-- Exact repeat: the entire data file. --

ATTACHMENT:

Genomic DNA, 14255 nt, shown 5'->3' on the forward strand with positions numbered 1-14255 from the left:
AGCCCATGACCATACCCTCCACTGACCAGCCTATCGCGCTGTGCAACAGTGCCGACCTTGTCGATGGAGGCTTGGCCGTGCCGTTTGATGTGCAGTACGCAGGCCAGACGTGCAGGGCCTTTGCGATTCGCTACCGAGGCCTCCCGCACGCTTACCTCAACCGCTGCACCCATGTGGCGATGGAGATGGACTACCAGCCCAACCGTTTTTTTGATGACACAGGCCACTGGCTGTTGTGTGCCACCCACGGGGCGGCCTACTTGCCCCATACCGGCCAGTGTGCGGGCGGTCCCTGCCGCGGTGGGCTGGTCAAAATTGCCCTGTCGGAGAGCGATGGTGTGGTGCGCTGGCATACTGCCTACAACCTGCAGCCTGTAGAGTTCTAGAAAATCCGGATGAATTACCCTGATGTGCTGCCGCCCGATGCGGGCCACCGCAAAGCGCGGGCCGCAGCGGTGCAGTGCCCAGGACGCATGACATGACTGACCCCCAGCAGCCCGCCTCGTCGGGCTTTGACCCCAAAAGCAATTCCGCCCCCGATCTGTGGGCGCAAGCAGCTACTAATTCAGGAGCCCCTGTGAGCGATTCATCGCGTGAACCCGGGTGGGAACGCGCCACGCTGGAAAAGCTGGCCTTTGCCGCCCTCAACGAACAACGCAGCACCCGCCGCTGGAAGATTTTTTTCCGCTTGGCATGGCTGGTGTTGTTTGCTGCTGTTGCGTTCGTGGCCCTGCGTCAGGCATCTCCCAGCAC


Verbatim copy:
Genomic DNA, 14255 nt, shown 5'->3' on the forward strand with positions numbered 1-14255 from the left:
AGCCCATGACCATACCCTCCACTGACCAGCCTATCGCGCTGTGCAACAGTGCCGACCTTGTCGATGGAGGCTTGGCCGTGCCGTTTGATGTGCAGTACGCAGGCCAGACGTGCAGGGCCTTTGCGATTCGCTACCGAGGCCTCCCGCACGCTTACCTCAACCGCTGCACCCATGTGGCGATGGAGATGGACTACCAGCCCAACCGTTTTTTTGATGACACAGGCCACTGGCTGTTGTGTGCCACCCACGGGGCGGCCTACTTGCCCCATACCGGCCAGTGTGCGGGCGGTCCCTGCCGCGGTGGGCTGGTCAAAATTGCCCTGTCGGAGAGCGATGGTGTGGTGCGCTGGCATACTGCCTACAACCTGCAGCCTGTAGAGTTCTAGAAAATCCGGATGAATTACCCTGATGTGCTGCCGCCCGATGCGGGCCACCGCAAAGCGCGGGCCGCAGCGGTGCAGTGCCCAGGACGCATGACATGACTGACCCCCAGCAGCCCGCCTCGTCGGGCTTTGACCCCAAAAGCAATTCCGCCCCCGATCTGTGGGCGCAAGCAGCTACTAATTCAGGAGCCCCTGTGAGCGATTCATCGCGTGAACCCGGGTGGGAACGCGCCACGCTGGAAAAGCTGGCCTTTGCCGCCCTCAACGAACAACGCAGCACCCGCCGCTGGAAGATTTTTTTCCGCTTGGCATGGCTGGTGTTGTTTGCTGCTGTTGCGTTCGTGGCCCTGCGTCAGGCATCTCCCAGCAC